Normally, sleeve 76 is stiff enough to hold the weight plates 6 l′ and 6 r′ aligned with one another as shown in solid in FIG. 13. However, sleeves 76 can flex or bend in response to an impact shock as shown in phantom in FIG. 13. When the shock passes and dumbbell 2′ is lifted off the floor to remove frictional forces from acting on weight plates 6 l′ and 6 r′, sleeves 76 can restore themselves and weight plates 6 l′ and 6 r′ to their original positions. In the dumbbell 2′ shown in FIG. 13, weight plates 6 l′ and 6 r′ are simply metallic weight plates welded to the outer ends of the left and right side rail sections 72, 74 shown in FIG. 13.

FIG. 14 shows yet another alternative in which the entire side rail 30′, 32′ could be made of a flexible material, such as UHMW-PE. In this case the ends of side rails 30′, 32′ are merely bolted or pinned to the edges of metallic weight plates 6 l′ and 6 r′. Side rails 30′, 32′ bend or flex in response to an impact shock as shown in phantom in FIG. 14. When the shock passes and any frictional force tending to hold the weight plates in their deformed orientation is removed, side rails 30′, 32′ will restore themselves to their original positions to cause the weight plates 6 l′ and 6 r′ to restore to their usual orientation shown in solid in FIG. 14.

While all of the embodiments described above have some form of a shock absorbing system somewhere in the weights 4, 4′, selector 10, 10′ or handle 8, 8′, or in some combination thereof, some aspects of the disclosure are useful in selectorized dumbbells 2′ of the type shown herein absent and apart from the shock absorbing system. For example, elastomer encased weight plates 6 l′ and 6 r′ of the type shown herein and how they are connected to side rails 30′, 32′ provide desirable effects in terms of lessening noise and preventing scratches even if the weight plates 6 l′ and 6 r′ themselves have a very hard elastomer encasement 44 and even if a conventional selector 10 with metallic prongs 66 were used. Similarly, the shape of selector 10′ shown in FIG. 12 would be useful with conventional PowerBlock dumbbells and even if prongs 66 were metallic and not flexible since it would be more foolproof in operation and magnet(s) 70 would always be attracted to side rail 30′ or 32′ of the selected weight despite possible inversion of selector 10′. Such a tuning fork shape for a connecting prong 66 would be useful even in a connecting pin 62 with a single such prong 66, i.e. weights 4′ could be coupled to handle 8′ using a single prong 66 that is inserted into a single array of slots 13.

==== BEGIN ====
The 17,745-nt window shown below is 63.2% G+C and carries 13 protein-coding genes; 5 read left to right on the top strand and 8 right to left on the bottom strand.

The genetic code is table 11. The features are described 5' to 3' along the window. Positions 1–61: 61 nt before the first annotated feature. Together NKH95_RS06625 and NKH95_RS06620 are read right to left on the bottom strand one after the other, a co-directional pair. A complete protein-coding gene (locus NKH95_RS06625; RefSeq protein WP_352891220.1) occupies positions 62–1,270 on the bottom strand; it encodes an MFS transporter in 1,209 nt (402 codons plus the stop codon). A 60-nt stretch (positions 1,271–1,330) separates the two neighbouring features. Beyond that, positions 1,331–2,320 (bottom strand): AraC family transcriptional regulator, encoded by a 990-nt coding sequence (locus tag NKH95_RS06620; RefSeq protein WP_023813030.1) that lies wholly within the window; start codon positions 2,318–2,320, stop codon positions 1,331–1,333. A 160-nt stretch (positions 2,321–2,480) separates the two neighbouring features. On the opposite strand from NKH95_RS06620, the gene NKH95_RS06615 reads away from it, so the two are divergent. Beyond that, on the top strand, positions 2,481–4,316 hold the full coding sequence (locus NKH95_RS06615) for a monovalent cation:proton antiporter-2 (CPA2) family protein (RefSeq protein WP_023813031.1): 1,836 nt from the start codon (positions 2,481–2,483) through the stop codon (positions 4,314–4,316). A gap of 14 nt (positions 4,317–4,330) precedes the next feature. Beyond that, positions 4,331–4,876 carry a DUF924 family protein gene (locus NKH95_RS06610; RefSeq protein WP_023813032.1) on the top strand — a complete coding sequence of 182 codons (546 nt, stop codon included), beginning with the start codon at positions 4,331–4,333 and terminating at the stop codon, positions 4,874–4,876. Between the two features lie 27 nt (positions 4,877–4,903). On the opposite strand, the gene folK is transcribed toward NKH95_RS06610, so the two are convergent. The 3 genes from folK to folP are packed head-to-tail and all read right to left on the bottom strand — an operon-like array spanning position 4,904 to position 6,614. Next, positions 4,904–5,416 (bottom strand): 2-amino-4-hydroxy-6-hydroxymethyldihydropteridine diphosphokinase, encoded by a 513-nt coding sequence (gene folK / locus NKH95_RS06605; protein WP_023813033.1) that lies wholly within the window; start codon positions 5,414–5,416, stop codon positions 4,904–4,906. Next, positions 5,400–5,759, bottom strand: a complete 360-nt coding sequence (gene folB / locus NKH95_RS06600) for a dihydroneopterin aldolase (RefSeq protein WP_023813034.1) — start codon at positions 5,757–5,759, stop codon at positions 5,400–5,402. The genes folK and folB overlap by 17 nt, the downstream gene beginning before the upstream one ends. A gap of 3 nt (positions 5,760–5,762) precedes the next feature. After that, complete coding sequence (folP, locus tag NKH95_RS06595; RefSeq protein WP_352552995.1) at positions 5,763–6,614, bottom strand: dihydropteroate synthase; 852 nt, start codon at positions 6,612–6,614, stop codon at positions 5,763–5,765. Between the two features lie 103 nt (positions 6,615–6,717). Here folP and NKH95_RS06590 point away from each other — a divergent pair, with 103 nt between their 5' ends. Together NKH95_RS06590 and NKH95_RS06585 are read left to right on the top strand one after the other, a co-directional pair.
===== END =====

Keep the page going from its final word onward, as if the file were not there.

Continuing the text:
Various other modifications of this invention will be apparent to those skilled in the art. Thus, the scope of this invention is to be limited only by the appended claims.

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US8668630Apr 13, 2011Mar 11, 2014Powerblock Holdings, Inc.Add-on weight kit for a selectorized dumbbell
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Classifications
U.S. Classification482/108, 482/93, 482/106
International ClassificationA63B21/072, A63B21/06, A63B21/075
Cooperative ClassificationA63B2071/0063, A63B21/075, A63B2021/0623, A63B2209/00, A63B21/00065
European ClassificationA63B21/075